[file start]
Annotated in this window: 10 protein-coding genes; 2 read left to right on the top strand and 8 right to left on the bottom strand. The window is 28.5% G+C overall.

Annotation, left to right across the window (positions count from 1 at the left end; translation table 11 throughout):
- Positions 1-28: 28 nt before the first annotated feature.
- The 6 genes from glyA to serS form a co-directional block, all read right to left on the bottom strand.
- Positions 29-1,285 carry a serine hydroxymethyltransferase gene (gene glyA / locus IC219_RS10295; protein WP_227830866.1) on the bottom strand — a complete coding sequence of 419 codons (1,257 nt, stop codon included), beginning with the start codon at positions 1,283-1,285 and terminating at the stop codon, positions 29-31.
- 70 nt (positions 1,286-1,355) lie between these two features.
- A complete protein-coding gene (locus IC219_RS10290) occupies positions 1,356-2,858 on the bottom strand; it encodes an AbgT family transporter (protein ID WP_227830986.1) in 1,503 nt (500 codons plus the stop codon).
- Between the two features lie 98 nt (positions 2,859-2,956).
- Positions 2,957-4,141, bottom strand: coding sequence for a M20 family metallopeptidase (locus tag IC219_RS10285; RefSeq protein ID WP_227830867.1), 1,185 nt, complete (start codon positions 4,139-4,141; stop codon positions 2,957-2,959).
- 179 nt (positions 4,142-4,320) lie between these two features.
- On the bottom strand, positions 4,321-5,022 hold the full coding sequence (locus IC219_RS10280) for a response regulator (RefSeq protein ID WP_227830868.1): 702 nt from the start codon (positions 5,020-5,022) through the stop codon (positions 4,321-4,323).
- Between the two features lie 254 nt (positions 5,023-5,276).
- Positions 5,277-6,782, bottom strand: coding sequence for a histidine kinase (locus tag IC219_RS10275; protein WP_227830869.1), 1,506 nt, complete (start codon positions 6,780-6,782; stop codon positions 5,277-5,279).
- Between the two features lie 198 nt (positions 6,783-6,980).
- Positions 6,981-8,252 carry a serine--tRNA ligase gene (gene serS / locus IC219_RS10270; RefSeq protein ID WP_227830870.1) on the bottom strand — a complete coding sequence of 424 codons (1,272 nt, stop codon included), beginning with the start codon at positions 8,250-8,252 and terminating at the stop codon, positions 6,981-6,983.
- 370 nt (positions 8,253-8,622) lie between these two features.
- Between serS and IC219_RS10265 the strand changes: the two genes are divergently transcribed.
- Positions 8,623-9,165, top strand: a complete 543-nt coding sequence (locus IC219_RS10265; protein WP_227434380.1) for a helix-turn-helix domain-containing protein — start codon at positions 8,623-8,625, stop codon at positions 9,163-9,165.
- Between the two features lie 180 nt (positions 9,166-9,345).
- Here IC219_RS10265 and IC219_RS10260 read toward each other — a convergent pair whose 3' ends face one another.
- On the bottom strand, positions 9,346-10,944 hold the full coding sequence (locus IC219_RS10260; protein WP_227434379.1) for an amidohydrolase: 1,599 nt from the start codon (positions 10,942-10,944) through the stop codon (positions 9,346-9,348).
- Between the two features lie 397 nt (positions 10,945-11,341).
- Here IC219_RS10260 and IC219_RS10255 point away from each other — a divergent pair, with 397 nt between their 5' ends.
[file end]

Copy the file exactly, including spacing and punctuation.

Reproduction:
Annotated in this window: 10 protein-coding genes; 2 read left to right on the top strand and 8 right to left on the bottom strand. The window is 28.5% G+C overall.

Annotation, left to right across the window (positions count from 1 at the left end; translation table 11 throughout):
- Positions 1-28: 28 nt before the first annotated feature.
- The 6 genes from glyA to serS form a co-directional block, all read right to left on the bottom strand.
- Positions 29-1,285 carry a serine hydroxymethyltransferase gene (gene glyA / locus IC219_RS10295; protein WP_227830866.1) on the bottom strand — a complete coding sequence of 419 codons (1,257 nt, stop codon included), beginning with the start codon at positions 1,283-1,285 and terminating at the stop codon, positions 29-31.
- 70 nt (positions 1,286-1,355) lie between these two features.
- A complete protein-coding gene (locus IC219_RS10290) occupies positions 1,356-2,858 on the bottom strand; it encodes an AbgT family transporter (protein ID WP_227830986.1) in 1,503 nt (500 codons plus the stop codon).
- Between the two features lie 98 nt (positions 2,859-2,956).
- Positions 2,957-4,141, bottom strand: coding sequence for a M20 family metallopeptidase (locus tag IC219_RS10285; RefSeq protein ID WP_227830867.1), 1,185 nt, complete (start codon positions 4,139-4,141; stop codon positions 2,957-2,959).
- 179 nt (positions 4,142-4,320) lie between these two features.
- On the bottom strand, positions 4,321-5,022 hold the full coding sequence (locus IC219_RS10280) for a response regulator (RefSeq protein ID WP_227830868.1): 702 nt from the start codon (positions 5,020-5,022) through the stop codon (positions 4,321-4,323).
- Between the two features lie 254 nt (positions 5,023-5,276).
- Positions 5,277-6,782, bottom strand: coding sequence for a histidine kinase (locus tag IC219_RS10275; protein WP_227830869.1), 1,506 nt, complete (start codon positions 6,780-6,782; stop codon positions 5,277-5,279).
- Between the two features lie 198 nt (positions 6,783-6,980).
- Positions 6,981-8,252 carry a serine--tRNA ligase gene (gene serS / locus IC219_RS10270; RefSeq protein ID WP_227830870.1) on the bottom strand — a complete coding sequence of 424 codons (1,272 nt, stop codon included), beginning with the start codon at positions 8,250-8,252 and terminating at the stop codon, positions 6,981-6,983.
- 370 nt (positions 8,253-8,622) lie between these two features.
- Between serS and IC219_RS10265 the strand changes: the two genes are divergently transcribed.
- Positions 8,623-9,165, top strand: a complete 543-nt coding sequence (locus IC219_RS10265; protein WP_227434380.1) for a helix-turn-helix domain-containing protein — start codon at positions 8,623-8,625, stop codon at positions 9,163-9,165.
- Between the two features lie 180 nt (positions 9,166-9,345).
- Here IC219_RS10265 and IC219_RS10260 read toward each other — a convergent pair whose 3' ends face one another.
- On the bottom strand, positions 9,346-10,944 hold the full coding sequence (locus IC219_RS10260; protein WP_227434379.1) for an amidohydrolase: 1,599 nt from the start codon (positions 10,942-10,944) through the stop codon (positions 9,346-9,348).
- Between the two features lie 397 nt (positions 10,945-11,341).
- Here IC219_RS10260 and IC219_RS10255 point away from each other — a divergent pair, with 397 nt between their 5' ends.